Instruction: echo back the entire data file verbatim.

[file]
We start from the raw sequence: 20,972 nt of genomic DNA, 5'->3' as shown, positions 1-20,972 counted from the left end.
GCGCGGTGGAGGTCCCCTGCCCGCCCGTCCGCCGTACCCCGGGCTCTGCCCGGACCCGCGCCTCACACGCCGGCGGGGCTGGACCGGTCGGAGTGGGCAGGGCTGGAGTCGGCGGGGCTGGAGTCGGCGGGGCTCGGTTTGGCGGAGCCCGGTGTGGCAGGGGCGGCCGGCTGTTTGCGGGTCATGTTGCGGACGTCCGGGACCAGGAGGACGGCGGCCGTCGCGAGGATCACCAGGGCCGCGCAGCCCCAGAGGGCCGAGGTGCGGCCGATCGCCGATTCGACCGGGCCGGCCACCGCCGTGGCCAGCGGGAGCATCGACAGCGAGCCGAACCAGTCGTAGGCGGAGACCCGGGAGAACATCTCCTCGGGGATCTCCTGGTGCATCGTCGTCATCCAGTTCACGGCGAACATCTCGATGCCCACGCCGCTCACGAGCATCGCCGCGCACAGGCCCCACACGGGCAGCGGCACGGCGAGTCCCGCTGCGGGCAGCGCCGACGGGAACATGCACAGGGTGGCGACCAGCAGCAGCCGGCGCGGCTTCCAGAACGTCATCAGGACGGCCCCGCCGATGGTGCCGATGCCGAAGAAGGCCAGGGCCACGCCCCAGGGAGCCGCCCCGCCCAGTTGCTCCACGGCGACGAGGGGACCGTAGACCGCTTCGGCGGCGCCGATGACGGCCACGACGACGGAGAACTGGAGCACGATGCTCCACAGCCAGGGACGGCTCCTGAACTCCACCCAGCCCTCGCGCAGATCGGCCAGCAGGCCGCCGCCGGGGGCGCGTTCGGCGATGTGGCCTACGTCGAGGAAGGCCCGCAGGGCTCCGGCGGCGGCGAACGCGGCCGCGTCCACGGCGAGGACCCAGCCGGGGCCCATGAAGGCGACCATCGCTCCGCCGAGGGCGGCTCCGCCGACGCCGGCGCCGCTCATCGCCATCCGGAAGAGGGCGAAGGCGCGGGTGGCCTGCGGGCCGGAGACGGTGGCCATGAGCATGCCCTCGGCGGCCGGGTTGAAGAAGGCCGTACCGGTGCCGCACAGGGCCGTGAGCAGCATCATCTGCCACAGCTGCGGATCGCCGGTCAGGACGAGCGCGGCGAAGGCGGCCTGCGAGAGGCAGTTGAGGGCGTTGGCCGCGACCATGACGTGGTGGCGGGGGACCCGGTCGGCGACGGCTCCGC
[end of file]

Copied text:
We start from the raw sequence: 20,972 nt of genomic DNA, 5'->3' as shown, positions 1-20,972 counted from the left end.
GCGCGGTGGAGGTCCCCTGCCCGCCCGTCCGCCGTACCCCGGGCTCTGCCCGGACCCGCGCCTCACACGCCGGCGGGGCTGGACCGGTCGGAGTGGGCAGGGCTGGAGTCGGCGGGGCTGGAGTCGGCGGGGCTCGGTTTGGCGGAGCCCGGTGTGGCAGGGGCGGCCGGCTGTTTGCGGGTCATGTTGCGGACGTCCGGGACCAGGAGGACGGCGGCCGTCGCGAGGATCACCAGGGCCGCGCAGCCCCAGAGGGCCGAGGTGCGGCCGATCGCCGATTCGACCGGGCCGGCCACCGCCGTGGCCAGCGGGAGCATCGACAGCGAGCCGAACCAGTCGTAGGCGGAGACCCGGGAGAACATCTCCTCGGGGATCTCCTGGTGCATCGTCGTCATCCAGTTCACGGCGAACATCTCGATGCCCACGCCGCTCACGAGCATCGCCGCGCACAGGCCCCACACGGGCAGCGGCACGGCGAGTCCCGCTGCGGGCAGCGCCGACGGGAACATGCACAGGGTGGCGACCAGCAGCAGCCGGCGCGGCTTCCAGAACGTCATCAGGACGGCCCCGCCGATGGTGCCGATGCCGAAGAAGGCCAGGGCCACGCCCCAGGGAGCCGCCCCGCCCAGTTGCTCCACGGCGACGAGGGGACCGTAGACCGCTTCGGCGGCGCCGATGACGGCCACGACGACGGAGAACTGGAGCACGATGCTCCACAGCCAGGGACGGCTCCTGAACTCCACCCAGCCCTCGCGCAGATCGGCCAGCAGGCCGCCGCCGGGGGCGCGTTCGGCGATGTGGCCTACGTCGAGGAAGGCCCGCAGGGCTCCGGCGGCGGCGAACGCGGCCGCGTCCACGGCGAGGACCCAGCCGGGGCCCATGAAGGCGACCATCGCTCCGCCGAGGGCGGCTCCGCCGACGCCGGCGCCGCTCATCGCCATCCGGAAGAGGGCGAAGGCGCGGGTGGCCTGCGGGCCGGAGACGGTGGCCATGAGCATGCCCTCGGCGGCCGGGTTGAAGAAGGCCGTACCGGTGCCGCACAGGGCCGTGAGCAGCATCATCTGCCACAGCTGCGGATCGCCGGTCAGGACGAGCGCGGCGAAGGCGGCCTGCGAGAGGCAGTTGAGGGCGTTGGCCGCGACCATGACGTGGTGGCGGGGGACCCGGTCGGCGACGGCTCCGC